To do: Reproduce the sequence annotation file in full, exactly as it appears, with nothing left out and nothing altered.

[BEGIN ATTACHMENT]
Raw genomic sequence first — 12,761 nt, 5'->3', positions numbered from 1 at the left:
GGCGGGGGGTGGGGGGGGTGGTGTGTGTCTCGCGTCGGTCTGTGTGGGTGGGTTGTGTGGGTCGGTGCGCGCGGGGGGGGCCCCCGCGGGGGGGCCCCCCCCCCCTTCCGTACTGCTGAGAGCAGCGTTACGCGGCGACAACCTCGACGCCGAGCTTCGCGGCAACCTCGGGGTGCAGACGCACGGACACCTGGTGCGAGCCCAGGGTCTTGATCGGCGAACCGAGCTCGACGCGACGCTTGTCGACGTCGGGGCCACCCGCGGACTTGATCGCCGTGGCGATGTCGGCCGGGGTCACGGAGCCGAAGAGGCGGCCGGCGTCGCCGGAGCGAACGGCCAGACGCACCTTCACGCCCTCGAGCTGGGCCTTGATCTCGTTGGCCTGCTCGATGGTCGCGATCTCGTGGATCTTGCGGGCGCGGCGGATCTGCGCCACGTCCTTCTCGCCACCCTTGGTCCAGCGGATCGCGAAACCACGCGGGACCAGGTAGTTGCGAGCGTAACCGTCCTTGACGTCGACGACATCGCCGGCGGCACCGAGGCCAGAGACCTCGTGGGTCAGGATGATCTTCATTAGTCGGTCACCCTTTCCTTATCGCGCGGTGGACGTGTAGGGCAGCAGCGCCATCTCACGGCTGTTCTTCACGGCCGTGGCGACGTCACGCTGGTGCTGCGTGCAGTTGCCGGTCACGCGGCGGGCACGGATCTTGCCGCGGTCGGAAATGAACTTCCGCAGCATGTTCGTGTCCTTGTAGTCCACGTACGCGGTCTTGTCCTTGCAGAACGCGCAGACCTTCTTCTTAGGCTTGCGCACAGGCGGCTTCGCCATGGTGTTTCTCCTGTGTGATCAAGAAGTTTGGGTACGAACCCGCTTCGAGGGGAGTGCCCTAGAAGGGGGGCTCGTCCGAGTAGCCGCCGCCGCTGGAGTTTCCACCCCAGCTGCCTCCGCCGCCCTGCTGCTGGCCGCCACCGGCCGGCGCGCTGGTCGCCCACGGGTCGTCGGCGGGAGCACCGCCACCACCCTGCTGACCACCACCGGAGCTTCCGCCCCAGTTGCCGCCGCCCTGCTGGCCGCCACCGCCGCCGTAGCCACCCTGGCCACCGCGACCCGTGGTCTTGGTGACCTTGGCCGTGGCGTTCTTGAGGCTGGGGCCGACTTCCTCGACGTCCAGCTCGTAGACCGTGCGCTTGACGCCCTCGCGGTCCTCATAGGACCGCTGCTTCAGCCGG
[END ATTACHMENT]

Raw genomic sequence first — 12,761 nt, 5'->3', positions numbered from 1 at the left:
GGCGGGGGGTGGGGGGGGTGGTGTGTGTCTCGCGTCGGTCTGTGTGGGTGGGTTGTGTGGGTCGGTGCGCGCGGGGGGGGCCCCCGCGGGGGGGCCCCCCCCCCCTTCCGTACTGCTGAGAGCAGCGTTACGCGGCGACAACCTCGACGCCGAGCTTCGCGGCAACCTCGGGGTGCAGACGCACGGACACCTGGTGCGAGCCCAGGGTCTTGATCGGCGAACCGAGCTCGACGCGACGCTTGTCGACGTCGGGGCCACCCGCGGACTTGATCGCCGTGGCGATGTCGGCCGGGGTCACGGAGCCGAAGAGGCGGCCGGCGTCGCCGGAGCGAACGGCCAGACGCACCTTCACGCCCTCGAGCTGGGCCTTGATCTCGTTGGCCTGCTCGATGGTCGCGATCTCGTGGATCTTGCGGGCGCGGCGGATCTGCGCCACGTCCTTCTCGCCACCCTTGGTCCAGCGGATCGCGAAACCACGCGGGACCAGGTAGTTGCGAGCGTAACCGTCCTTGACGTCGACGACATCGCCGGCGGCACCGAGGCCAGAGACCTCGTGGGTCAGGATGATCTTCATTAGTCGGTCACCCTTTCCTTATCGCGCGGTGGACGTGTAGGGCAGCAGCGCCATCTCACGGCTGTTCTTCACGGCCGTGGCGACGTCACGCTGGTGCTGCGTGCAGTTGCCGGTCACGCGGCGGGCACGGATCTTGCCGCGGTCGGAAATGAACTTCCGCAGCATGTTCGTGTCCTTGTAGTCCACGTACGCGGTCTTGTCCTTGCAGAACGCGCAGACCTTCTTCTTAGGCTTGCGCACAGGCGGCTTCGCCATGGTGTTTCTCCTGTGTGATCAAGAAGTTTGGGTACGAACCCGCTTCGAGGGGAGTGCCCTAGAAGGGGGGCTCGTCCGAGTAGCCGCCGCCGCTGGAGTTTCCACCCCAGCTGCCTCCGCCGCCCTGCTGCTGGCCGCCACCGGCCGGCGCGCTGGTCGCCCACGGGTCGTCGGCGGGAGCACCGCCACCACCCTGCTGACCACCACCGGAGCTTCCGCCCCAGTTGCCGCCGCCCTGCTGGCCGCCACCGCCGCCGTAGCCACCCTGGCCACCGCGACCCGTGGTCTTGGTGACCTTGGCCGTGGCGTTCTTGAGGCTGGGGCCGACTTCCTCGACGTCCAGCTCGTAGACCGTGCGCTTGACGCCCTCGCGGTCCTCATAGGACCGCTGCTTCAGCCGG